The terminal is the first phase of $10 million in planned new general aviation facilities at the airport. The second phase includes more hangar space.
While one hangar is going up next to the 9,000-square-foot terminal, Landguth said there's space for 60,000 square feet of added hangars when demand drives construction later.
Landguth said the new terminal was laid out to enhance customer service, from the covered entrance to a variety of rooms and amenities inside aimed at appealing to travelers and pilots.
"That's our focus from day one," he said.
Chattanooga businessman Tom Snow, chief executive of T.J. Snow Co. Inc., said his company utilizes the airport frequently to deliver parts to clients and saving it time by not having to use the highways.
"A lot of our customers are not near any major airline hub," said Snow, recently named to the Airport Authority board.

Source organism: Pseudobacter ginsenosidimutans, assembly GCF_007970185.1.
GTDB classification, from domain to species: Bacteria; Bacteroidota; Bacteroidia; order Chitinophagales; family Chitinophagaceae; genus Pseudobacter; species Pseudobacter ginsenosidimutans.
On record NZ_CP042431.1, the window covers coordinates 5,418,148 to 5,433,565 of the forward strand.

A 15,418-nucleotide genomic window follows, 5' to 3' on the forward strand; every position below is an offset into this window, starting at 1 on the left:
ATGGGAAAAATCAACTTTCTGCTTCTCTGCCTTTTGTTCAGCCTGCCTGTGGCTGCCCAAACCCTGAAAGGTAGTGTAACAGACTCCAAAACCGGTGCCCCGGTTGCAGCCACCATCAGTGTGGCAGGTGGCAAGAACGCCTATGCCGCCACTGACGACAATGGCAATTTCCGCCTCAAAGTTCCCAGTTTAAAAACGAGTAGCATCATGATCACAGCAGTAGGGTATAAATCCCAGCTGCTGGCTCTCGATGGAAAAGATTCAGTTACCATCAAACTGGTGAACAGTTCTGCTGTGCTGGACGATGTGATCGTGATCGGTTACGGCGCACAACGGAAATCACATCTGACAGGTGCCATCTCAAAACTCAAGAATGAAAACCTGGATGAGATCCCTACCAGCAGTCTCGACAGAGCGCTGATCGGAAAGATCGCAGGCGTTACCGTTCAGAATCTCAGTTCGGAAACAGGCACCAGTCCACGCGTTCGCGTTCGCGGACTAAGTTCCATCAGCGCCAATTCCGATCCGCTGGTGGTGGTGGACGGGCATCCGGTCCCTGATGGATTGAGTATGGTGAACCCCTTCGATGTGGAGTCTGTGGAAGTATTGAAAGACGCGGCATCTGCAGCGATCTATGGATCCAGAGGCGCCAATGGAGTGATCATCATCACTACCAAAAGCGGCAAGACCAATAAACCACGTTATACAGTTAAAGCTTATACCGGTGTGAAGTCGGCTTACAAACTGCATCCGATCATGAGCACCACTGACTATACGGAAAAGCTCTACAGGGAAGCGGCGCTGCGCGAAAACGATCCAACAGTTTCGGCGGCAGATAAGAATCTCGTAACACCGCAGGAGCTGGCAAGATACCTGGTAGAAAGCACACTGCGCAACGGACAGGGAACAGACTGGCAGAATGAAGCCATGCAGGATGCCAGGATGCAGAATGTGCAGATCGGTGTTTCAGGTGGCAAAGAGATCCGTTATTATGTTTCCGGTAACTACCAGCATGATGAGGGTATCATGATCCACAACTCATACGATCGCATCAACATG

He said the new terminal will be "equivalent to the best I've seen anywhere."
Landguth said the brown facade and glassy look of the new terminal and hangar will blend in with other buildings nearby and create a campus-like atmosphere on the west side, which for many years was undeveloped.
A new road was built to the west side last decade and the U.S. Forest Service constructed a firefighting tanker base at the site. Later, the airport raised a new fire station, and now comes the terminal and hangars that will fill up the campus, Landguth said.
In addition to spurring competition, airport officials said Volkswagen and other businesses in the region will drive usage of the new facilities.
A Federal Aviation Administration-accepted airport master plan expects general aviation activity, which doesn't include commercial flights, to increase from 55,000 operations (either a takeoff or landing) in 2007 to more than 66,000 by 2027 at Lovell Field.